Girls who say "yuk" to bugs
boake at utkvx.utk.edu
Sun Oct 15 12:01:53 EST 1995
This year I have given several workshops to girls, from preschool to
Grade 8, in which I discuss the topic of animal signals. These are
primarily show-and-tell events, to which I bring a stuffed skunk and
whatever else I can find (a dead wasp nest, live hissing cockroaches).
The little girls are eager to touch everything, but the older girls
curl up their noses and shrink away from the skunk, the caterpillars,
and many other specimens. (The mammals are properly prepared stuffed
skins from our teaching collection; most of them were roadkills that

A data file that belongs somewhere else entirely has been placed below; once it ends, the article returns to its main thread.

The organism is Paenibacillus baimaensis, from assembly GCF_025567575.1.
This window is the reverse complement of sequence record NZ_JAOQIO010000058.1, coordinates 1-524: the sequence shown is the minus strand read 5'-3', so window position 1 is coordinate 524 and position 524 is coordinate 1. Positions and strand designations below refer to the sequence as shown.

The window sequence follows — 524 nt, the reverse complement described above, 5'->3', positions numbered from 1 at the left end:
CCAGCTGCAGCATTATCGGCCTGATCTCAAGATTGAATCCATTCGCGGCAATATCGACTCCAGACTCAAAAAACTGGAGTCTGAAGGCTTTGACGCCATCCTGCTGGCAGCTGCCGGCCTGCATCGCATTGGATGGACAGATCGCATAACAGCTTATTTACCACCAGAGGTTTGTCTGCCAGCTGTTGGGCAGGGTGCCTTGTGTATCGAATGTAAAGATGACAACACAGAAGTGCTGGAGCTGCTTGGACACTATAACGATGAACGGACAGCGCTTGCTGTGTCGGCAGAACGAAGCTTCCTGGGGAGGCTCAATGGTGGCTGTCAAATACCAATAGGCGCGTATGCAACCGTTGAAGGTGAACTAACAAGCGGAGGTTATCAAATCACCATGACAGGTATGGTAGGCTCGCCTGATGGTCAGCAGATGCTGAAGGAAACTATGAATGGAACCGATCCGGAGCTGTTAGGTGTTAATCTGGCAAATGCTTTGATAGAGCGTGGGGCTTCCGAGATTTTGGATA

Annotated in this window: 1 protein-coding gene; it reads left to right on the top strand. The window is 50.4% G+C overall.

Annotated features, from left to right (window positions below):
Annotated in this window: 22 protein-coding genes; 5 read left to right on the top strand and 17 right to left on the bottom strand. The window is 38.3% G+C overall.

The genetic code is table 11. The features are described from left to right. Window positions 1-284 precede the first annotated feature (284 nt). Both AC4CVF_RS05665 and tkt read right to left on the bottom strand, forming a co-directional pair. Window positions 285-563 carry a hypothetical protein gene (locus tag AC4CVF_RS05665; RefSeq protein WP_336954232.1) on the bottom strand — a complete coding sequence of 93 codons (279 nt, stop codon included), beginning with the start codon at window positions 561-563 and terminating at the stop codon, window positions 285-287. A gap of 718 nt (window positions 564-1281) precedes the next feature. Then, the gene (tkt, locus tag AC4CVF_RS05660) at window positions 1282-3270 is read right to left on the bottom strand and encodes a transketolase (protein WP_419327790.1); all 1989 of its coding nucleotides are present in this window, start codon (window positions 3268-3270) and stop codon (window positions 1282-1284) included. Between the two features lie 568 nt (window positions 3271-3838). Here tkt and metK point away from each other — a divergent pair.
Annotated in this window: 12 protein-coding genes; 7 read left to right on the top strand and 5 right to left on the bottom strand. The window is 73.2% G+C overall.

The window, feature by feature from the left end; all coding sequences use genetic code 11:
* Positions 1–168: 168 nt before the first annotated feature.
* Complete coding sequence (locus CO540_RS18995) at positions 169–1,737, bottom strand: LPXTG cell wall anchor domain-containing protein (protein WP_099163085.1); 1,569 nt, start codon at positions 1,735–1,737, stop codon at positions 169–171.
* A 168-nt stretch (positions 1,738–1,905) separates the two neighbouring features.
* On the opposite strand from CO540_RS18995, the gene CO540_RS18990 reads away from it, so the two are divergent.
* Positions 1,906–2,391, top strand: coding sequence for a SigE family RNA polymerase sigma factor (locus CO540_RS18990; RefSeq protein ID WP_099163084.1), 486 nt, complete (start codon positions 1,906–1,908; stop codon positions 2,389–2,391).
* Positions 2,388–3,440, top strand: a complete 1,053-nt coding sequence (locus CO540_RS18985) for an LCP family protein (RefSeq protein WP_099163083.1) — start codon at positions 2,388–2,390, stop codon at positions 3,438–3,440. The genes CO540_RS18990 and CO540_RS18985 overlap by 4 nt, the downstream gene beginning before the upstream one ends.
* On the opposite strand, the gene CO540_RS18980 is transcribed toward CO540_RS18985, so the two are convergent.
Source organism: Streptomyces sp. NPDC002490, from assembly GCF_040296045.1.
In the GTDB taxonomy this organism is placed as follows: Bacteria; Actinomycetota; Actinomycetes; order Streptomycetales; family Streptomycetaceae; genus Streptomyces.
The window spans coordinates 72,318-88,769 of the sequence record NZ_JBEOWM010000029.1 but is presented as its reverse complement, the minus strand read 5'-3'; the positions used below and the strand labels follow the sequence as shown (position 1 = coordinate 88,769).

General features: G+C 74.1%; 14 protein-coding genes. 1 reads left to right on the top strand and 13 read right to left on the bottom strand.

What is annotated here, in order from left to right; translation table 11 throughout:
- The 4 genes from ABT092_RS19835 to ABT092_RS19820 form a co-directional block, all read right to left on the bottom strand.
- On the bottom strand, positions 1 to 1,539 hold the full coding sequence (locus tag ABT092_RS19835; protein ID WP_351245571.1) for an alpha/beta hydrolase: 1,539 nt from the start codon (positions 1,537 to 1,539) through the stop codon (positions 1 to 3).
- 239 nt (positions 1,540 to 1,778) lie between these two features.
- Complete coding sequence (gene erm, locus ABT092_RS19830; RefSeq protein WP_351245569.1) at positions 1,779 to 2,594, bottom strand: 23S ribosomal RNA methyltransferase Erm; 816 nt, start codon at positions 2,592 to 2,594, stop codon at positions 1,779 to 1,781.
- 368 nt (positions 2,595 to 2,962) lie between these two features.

died 30 to 50 years ago.) I can overcome some of the "yuk" response
by gentle teasing ("It won't bite" and the like).
I have heard that some if not all of the "yuk" response is cultural
(and seeing how the mothers behave, this makes sense). One of my
friends said that at least one study of it had been conducted, but
didn't know the citation. Can anyone steer me to relevant references?
I'd like to learn more about it in order to develop strategies to
Dept. Ecol. & Evol. Biol.
Univ. of Tenn., Knoxville
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